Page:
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Logo of nihpaAbout Author manuscriptsSubmit a manuscriptHHS Public Access; Author Manuscript; Accepted for publication in peer reviewed journal;
J Am Chem Soc. Author manuscript; available in PMC 2013 November 17.
Published in final edited form as:
PMCID: PMC3830949

Using Isotopic Tools to Dissect and Quantitate Parallel Metabolic Pathways


4-hydroxyacids are ubiquitous in human physiology. They are derived from the drugs of abuse γ-hydroxybutyrate (GHB), γ-hydroxypentanoate(GHP), in addition to the omnipresent lipid peroxidation product 4-Hydroxy-2-(E)-nonenal (4-HNE). Previously we reported that 4-hydroxyacids are catabolized through two parallel pathways. In this report we detail two isotopic tools that have allowed the dissection of this catabolic process, and illustrate how these tools can be used to quantify the relative flux down each pathway. We found that 4-hydroxynonanoate (a 4-hydroxyacid derived from 4-HNE) is primarly catabolized through a pathway that phosphorylates the C-4 hydroxyl and isomerizes it to a C-3 hydroxy compound, which is catabolized through β-oxidation.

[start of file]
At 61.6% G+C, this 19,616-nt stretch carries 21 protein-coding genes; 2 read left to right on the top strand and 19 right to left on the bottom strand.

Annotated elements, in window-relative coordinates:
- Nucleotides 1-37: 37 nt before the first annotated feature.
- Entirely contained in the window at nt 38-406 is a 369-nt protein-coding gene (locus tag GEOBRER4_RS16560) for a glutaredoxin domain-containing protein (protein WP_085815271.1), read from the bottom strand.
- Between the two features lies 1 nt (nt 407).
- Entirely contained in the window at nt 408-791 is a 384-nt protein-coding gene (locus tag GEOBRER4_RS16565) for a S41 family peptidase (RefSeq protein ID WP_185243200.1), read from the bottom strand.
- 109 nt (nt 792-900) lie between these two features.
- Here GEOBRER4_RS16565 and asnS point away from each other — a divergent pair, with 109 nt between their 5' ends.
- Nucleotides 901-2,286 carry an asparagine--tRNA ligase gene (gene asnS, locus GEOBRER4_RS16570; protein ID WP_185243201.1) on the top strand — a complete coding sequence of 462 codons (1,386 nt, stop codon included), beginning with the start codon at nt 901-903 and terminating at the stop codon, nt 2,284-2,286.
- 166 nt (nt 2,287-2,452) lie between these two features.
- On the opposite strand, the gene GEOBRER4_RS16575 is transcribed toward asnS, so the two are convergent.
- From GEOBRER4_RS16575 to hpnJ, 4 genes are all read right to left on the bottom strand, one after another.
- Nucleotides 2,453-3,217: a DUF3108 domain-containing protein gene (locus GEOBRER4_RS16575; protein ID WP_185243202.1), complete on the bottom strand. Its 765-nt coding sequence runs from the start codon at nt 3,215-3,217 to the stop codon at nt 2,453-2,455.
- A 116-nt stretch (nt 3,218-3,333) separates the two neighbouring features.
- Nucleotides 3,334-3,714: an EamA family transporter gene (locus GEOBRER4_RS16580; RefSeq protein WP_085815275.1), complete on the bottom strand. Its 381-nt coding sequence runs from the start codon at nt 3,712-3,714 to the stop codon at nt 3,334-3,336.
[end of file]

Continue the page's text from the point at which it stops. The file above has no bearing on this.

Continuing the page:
The existence of parallel metabolic pathways is typically indicative of fundamental pathways that are critical for normal physiology. For example, conversion of glucose to pyruvate is dogmatic across biology, but the eventual fate of pyruvate can proceed down different parallel pathways dictated by physiologic conditions. In aerobic organisms under normal conditions, pyruvate enters the citric acid cycle to be eventually catabolized to carbon dioxide. However, if that organism is transferred to anaerobic conditions, a parallel metabolic step is utilized whereby pyruvate is converted to lactate.1 This example is by no means unique, with other prominent examples including bile acid biosynthesis occurring via either neutral (classic) or acidic (alternative) pathways2 and β-oxidation occurring in either the peroxisome or mitochondria. These examples further illustrate that this parallelism may occur in the same compartment, or be separately compartmentalized within the cell.3